In all of contemporary “noise,” John Wiese is one of the more curious figures. At work in some capacity for nigh on two decades now, his name and work are probably best known as they relate to other artists. He’s held lengthy collaborative sessions with the likes of Wolf Eyes, Merzbow, and (most recently) Burning Star Core’s C. Spencer Yeh (to name but three), helmed LHD and Sissy Spacek across dozens of releases, done some time in Bastard Noise, and toured abroad with Sunn 0))) in their most blackened metal phase. Solo, however, he’s a different beast entirely, issuing recordings that prove his work is more dexterous composition than anything else, his tracks plotted and thought out in a way few of his peers can match.
Circle Snare, Wiese’s latest solo effort for the No Fun label, captures him at what must be a rarified peak. Recorded over the course of a European tour, the disc’s four tracks balance out the extremities of full-scale sonic assault with a watchmaker’s attention to craft, bounding back and forth between tiny snatches of gristle and feedback and more straight ahead throbs and thrums. His pieces are nothing if not meticulous – organized and arranged on an exceedingly microscopic scale that manages to convey the reckless energy of the most heinously spewed power electronics while presenting a series of brief, harsh juxtapositions that beg further and repeated listenings.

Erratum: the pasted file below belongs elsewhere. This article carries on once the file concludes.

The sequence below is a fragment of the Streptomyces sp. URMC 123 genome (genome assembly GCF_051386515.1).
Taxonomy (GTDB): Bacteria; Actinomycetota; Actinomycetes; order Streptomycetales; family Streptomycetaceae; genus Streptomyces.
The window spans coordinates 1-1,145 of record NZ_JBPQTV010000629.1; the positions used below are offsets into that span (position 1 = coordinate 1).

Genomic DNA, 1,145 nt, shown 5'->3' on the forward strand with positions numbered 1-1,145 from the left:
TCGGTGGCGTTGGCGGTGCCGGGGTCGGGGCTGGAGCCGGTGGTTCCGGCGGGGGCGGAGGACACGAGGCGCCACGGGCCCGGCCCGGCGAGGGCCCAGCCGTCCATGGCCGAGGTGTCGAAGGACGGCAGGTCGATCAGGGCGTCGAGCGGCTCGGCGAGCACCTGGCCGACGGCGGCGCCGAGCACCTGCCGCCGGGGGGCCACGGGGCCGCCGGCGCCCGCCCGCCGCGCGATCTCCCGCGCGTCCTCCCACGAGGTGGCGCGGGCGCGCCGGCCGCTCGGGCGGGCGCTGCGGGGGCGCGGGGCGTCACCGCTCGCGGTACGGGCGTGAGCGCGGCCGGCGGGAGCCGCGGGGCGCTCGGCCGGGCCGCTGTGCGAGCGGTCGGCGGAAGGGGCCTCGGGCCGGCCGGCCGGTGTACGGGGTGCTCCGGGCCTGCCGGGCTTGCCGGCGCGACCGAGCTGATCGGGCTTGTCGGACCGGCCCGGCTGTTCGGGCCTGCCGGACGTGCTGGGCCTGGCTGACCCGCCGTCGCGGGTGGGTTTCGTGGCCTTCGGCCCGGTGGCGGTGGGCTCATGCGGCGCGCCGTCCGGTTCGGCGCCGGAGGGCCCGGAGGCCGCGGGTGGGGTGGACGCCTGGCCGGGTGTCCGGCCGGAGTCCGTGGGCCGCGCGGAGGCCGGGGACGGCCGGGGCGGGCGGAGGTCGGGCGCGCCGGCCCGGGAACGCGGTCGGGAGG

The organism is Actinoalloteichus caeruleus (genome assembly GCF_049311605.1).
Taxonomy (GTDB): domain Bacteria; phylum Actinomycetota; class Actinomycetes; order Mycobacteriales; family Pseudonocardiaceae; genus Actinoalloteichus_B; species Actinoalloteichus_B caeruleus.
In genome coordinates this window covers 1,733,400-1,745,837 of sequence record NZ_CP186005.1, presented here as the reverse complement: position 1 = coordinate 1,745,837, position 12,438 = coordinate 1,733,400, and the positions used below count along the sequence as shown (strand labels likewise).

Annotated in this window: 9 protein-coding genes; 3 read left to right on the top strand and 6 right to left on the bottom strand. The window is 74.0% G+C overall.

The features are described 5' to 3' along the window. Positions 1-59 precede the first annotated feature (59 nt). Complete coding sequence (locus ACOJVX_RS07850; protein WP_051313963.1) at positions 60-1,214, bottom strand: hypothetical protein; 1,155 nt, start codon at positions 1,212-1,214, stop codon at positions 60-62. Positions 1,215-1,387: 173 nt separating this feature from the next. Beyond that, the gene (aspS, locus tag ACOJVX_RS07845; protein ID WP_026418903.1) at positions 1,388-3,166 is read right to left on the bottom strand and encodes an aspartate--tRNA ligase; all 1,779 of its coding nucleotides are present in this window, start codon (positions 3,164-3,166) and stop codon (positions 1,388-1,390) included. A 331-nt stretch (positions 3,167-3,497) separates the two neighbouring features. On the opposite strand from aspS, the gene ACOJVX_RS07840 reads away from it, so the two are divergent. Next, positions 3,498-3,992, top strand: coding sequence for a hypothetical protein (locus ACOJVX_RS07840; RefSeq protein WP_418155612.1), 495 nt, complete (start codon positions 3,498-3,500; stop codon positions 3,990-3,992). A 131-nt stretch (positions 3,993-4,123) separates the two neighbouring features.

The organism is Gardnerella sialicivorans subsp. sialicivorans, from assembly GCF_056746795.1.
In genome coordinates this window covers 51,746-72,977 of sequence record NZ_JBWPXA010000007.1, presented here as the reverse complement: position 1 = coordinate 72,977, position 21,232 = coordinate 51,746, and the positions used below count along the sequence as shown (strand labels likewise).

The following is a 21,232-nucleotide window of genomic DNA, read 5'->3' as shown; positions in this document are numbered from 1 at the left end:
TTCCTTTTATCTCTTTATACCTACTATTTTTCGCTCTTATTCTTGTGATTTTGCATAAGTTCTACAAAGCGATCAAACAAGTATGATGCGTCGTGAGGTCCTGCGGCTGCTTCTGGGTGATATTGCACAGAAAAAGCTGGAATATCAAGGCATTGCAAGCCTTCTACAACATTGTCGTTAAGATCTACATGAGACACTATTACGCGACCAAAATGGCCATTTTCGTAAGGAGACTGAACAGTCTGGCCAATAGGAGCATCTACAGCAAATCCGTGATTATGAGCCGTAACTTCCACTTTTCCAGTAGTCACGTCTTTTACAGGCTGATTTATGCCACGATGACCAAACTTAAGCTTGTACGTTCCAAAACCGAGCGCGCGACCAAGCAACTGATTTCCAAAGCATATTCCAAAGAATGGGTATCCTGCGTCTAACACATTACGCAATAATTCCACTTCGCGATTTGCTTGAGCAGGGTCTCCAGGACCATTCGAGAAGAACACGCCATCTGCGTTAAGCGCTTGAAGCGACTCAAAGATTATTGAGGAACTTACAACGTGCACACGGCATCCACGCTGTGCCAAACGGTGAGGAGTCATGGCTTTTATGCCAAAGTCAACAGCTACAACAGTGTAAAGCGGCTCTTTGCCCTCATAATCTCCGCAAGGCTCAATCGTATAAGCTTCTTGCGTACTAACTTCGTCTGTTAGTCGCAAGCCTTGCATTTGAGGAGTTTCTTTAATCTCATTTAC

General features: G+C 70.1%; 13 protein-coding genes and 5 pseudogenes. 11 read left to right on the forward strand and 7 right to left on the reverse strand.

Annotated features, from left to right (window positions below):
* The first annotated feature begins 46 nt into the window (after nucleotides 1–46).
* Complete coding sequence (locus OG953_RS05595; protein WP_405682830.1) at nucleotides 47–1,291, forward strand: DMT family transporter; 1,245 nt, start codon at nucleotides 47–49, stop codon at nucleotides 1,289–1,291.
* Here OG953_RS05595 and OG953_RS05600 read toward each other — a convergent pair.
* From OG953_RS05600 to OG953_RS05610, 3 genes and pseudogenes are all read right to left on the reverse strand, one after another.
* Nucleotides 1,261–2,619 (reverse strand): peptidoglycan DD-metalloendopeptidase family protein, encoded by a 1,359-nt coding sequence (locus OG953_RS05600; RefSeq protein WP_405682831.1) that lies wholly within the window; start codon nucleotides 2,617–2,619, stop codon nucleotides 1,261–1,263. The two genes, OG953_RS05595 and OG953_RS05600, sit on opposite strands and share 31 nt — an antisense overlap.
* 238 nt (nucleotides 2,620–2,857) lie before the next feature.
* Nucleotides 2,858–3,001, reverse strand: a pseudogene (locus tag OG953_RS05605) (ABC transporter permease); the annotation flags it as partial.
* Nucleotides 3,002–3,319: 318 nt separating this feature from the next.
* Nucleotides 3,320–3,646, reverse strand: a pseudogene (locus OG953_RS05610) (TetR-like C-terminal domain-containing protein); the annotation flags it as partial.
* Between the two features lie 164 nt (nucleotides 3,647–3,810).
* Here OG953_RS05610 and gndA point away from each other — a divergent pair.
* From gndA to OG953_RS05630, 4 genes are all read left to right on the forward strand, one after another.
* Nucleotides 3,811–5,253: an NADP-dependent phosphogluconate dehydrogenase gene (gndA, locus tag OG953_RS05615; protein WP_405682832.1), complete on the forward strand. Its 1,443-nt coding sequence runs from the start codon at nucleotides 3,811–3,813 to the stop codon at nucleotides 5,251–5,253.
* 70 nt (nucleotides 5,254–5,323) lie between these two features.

Although somewhat known for aural punishment, Wiese defers that fury throughout Circle Snare‘s opening triptych. These parts build on queasy drones, harshly edited and chopped, that jab into static and faint percussive snatches at odd angles. More than anything, he showcases his keen ability to build tension, pulling back the explosiveness of “Circle Square (Second)” enough so that by the time “Circle Square (Third)” opens up its grey clouds with momentous thunderclaps, it feels the humidity is pulling back on a disgusting August day.
And while it may seem slightly unnecessary given the album’s preceding workout, the live blast of “Mystical Finland” serves as a today coda to Circle Snare, its thumps and screeches summarizing the extremes of Wiese’s latest solo effort with a distinctly visceral thrust. It’s as if to suggest that not only can he compose, but he can just as capably turn it out in front of a live audience, too.